Not too long ago, we collaborated with many partners to put together our most recent and most epic test bench to date. Well just as quickly as trends change in this industry, so do our systems, mainly to address specific components and hardware to address our testing needs.
Becoming more and more popular is the demand for power consumption. Thanks to Thermaltake, we will now be using their ToughPower DPS 800W PSU to measure and record actual power consumption while performing our series of tests for both SSD and graphics card testing.
In addition to this, we also made a few modifications with the aim for more power from our test bench. This includes swapping out 64GB of memory in place for Kingston’s Fury DDR4 running at 2300Mhz. We also swapped out our old-reliable CPU cooler, for not only one that was newer, but flashier and to enhance our CPU cooling needs. This was accomplished by tossing in the Thermaltake Water 3.0 Riing RGB 240 CPU Cooler.
As you read on, you will be provided with a basis of what each of these products have to provide. As well as how well they actually accomplish their listed feats.
THERMALTAKE TOUGHPOWER DPS G 850W 80 PLUS PLATINUM PSU
A common component that can be easily missed in a PC upgrade is the PSU. In most situations the PSU or power supply unit, is one of those components that is only upgraded if you need to upgrade your cables or it fries.
In our case, it was none of the above. In order to provide you with more in-depth knowledge on potential products, we will be utilizing Thermaltake’s Toughpower DPS G 850W Platinum PSU to monitor and record power consumption during our recently re-defined graphics card testing protocol.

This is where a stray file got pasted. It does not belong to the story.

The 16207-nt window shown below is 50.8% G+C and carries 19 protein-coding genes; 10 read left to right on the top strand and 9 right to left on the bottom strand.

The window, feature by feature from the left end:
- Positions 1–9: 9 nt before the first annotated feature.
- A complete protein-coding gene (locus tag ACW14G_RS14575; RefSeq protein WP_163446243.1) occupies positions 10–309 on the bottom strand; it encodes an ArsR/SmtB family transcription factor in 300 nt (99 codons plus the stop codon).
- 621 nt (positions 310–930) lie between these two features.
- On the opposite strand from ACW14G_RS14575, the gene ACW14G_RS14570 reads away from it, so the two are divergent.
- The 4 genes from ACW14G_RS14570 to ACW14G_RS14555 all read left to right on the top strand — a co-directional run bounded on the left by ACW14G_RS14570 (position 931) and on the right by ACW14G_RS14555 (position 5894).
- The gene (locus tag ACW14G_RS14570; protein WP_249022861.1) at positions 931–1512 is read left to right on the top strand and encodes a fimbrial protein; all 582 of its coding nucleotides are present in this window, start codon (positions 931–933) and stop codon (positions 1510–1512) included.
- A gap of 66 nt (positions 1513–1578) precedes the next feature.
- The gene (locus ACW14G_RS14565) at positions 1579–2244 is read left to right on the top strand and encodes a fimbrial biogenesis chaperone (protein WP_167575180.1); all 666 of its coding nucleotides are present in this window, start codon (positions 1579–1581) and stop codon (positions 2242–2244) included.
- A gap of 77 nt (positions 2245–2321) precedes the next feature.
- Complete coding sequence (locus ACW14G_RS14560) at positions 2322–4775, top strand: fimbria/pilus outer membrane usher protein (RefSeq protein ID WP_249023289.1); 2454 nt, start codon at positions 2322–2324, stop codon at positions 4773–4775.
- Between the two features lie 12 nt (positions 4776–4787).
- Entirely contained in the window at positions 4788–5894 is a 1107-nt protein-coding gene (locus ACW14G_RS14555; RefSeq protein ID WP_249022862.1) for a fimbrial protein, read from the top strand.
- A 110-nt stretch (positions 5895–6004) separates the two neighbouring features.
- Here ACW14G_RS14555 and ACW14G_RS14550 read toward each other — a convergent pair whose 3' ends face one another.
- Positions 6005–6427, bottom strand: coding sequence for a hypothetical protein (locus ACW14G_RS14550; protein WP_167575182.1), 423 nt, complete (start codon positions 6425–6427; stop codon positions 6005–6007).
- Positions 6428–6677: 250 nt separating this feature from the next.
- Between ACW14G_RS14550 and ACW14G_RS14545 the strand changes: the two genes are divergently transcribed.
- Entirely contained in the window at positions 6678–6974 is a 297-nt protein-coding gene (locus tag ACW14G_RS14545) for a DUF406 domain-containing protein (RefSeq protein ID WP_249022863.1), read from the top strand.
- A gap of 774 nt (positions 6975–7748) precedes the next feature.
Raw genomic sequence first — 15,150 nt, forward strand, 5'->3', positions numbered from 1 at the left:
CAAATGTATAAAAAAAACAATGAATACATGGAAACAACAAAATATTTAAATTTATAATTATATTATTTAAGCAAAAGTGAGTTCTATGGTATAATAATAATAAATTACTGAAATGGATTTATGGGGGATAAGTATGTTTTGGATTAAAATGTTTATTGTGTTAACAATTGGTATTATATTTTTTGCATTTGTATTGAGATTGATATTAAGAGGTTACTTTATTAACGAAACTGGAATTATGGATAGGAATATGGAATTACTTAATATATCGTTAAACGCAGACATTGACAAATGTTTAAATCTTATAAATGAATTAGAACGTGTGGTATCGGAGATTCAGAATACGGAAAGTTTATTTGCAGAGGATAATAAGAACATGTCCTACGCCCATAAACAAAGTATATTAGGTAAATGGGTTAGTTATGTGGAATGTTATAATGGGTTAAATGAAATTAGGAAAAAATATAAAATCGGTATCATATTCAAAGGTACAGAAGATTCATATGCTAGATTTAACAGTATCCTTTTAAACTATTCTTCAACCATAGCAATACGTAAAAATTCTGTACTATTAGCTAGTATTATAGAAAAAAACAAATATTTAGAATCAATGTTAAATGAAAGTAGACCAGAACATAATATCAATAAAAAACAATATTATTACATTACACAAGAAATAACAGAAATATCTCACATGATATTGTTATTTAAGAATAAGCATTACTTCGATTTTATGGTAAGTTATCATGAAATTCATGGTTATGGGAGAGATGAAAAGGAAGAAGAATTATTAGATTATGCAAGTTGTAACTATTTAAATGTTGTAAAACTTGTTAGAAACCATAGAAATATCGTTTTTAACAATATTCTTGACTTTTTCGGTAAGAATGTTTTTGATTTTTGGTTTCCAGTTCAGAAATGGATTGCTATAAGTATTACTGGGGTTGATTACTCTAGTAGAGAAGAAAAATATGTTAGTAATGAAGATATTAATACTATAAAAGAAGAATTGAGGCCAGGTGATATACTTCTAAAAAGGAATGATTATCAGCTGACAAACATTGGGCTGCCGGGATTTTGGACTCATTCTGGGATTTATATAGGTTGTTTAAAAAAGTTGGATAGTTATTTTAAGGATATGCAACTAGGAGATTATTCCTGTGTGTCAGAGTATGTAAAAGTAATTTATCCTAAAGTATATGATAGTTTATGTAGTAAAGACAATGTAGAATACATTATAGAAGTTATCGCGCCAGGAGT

We will touch more on this in just a minute, but first let’s take a look at the PSU as a whole. Starting with the packaging, you will find that the Toughpower PSU comes in simple cardboard box, with the PSU flaunting it’s stuff on the front with a quick snapshot of the features available.
The backside gives a bit more info as to what cables are included with this fully modular PSU, and discuss the efficiency.
Once you start to open the packaging, you are greeted but a black canvas bag that houses all of the cables, and a plastic bag that contains the PSU electrical cable.
The PSU is carefully sandwiched between to very large foam pads that form a protective cube. Inside of which the PSU is again carefully wrapped with a mother piece of soft fabric.
Once exposed you see the PSU in it’s glory. A simple black steel encases the PSU components, with labels on either side indicating it’s wattage.
The top of the PSU is a grille that features the Tt logo.
The bottom of the PSU provides a few more specifics, such as the model and serial number.
The back of the PSU is as you may expect, the electrical outlet is concealed by a sticker that informs you the the fan doesn’t operate if the PSU is under 30% of load. Below this is your own and off switch.
The front of the PSU showcases all of the available PSU cable ports, include two eight-pin CPU, one ATX power, four SATA or peripheral ports, and three eight pin PCIe power ports.
You will also see near the main power connector is a smaller four pin port. This is used to plug the PSU into one of the motherboard’s USB slots.
Without delving too much into specifics, the interior of the PSU features high quality Japanese and solid state capacitors.